First published in 1869, this influential volume contains a compilation of essays written by prominent Victorian feminists and their supporters, both men and women, discussing a variety of issues which were considered of importance to the early feminist movement. Edited by campaigner Josephine Butler (1828-1906), the contributions from activists and supporters including Frances Power Cobbe (1822-1904) and Sophia Jex-Blake (1840-1912) challenge the widespread assumption that 'women's sphere is the home', through discussion of the contemporary attitude to and condition of women. Various aspects of the inequality which women experienced, including the need for female suffrage, the ending of women's legal non-existence, and the right of women to access higher education and careers including medicine and science, are explored and advocated, illustrating the central concerns of the early feminist movement and the areas in which the movement had success in later years.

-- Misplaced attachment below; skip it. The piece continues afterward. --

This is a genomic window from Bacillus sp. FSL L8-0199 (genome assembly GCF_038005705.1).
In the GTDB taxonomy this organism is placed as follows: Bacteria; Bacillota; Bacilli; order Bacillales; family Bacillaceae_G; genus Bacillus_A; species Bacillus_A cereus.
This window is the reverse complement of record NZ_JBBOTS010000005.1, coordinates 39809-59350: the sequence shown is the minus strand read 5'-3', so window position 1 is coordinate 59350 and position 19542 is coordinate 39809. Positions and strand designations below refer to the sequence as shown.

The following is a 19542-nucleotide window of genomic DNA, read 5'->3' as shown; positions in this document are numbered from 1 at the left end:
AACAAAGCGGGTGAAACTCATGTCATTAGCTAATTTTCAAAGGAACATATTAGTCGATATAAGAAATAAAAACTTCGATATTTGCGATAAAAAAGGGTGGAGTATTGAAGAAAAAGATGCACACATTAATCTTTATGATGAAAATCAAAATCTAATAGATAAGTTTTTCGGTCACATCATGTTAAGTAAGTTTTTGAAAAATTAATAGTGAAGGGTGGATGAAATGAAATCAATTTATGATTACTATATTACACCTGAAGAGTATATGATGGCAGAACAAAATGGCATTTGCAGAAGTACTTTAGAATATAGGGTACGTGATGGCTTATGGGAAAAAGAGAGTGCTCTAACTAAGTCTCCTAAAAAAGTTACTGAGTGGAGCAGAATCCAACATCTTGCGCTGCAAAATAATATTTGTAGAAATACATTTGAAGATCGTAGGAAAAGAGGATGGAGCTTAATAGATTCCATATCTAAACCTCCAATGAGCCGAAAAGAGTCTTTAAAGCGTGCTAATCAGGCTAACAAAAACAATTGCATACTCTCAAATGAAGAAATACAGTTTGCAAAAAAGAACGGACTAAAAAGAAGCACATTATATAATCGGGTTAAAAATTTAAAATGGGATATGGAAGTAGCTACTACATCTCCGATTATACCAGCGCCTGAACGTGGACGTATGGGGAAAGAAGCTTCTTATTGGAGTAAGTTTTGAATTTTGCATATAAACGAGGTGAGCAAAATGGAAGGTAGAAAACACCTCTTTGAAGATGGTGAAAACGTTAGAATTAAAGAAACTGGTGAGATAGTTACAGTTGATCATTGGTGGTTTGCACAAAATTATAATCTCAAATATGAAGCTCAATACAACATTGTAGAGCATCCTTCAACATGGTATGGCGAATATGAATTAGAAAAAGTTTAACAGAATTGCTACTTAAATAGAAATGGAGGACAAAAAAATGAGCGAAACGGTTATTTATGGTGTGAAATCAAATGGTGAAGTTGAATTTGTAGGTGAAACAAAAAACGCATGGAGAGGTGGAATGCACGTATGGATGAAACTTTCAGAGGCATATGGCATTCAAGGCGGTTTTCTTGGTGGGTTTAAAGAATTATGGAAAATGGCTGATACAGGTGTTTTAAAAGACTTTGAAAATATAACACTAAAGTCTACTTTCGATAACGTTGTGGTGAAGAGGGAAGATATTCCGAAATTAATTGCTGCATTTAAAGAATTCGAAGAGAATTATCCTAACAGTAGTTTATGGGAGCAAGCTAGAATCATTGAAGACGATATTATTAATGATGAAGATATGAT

|Publisher:||Cambridge University Press|
|Series:||Cambridge Library Collection - British and Irish History, 19th Century Series|
|Product dimensions:||5.50(w) x 8.50(h) x 1.10(d)|
Table of Contents
Introduction; 1. The final cause of woman Frances Power Cobbe; 2. How to provide for superfluous women Jessie Boucherett; 3. Education considered as a profession for women Rev. G. Butler; 4. Medicine as a profession for women Sophia Jex-Blake; 5. The teaching of science James Stuart; 6. On some historical aspects of family life Charles H. Pearson; 7. The property disabilities of a married woman, and other legal effects of marriage Herbert N. Mozley; 8. Female suffrage, considered chiefly with regard to its indirect results Julia Wedgwood; 9. The education of girls, its present and its future Elizabeth C. Wolstenholme; 10. The social position of women in the present age John Boyd-Kinnear.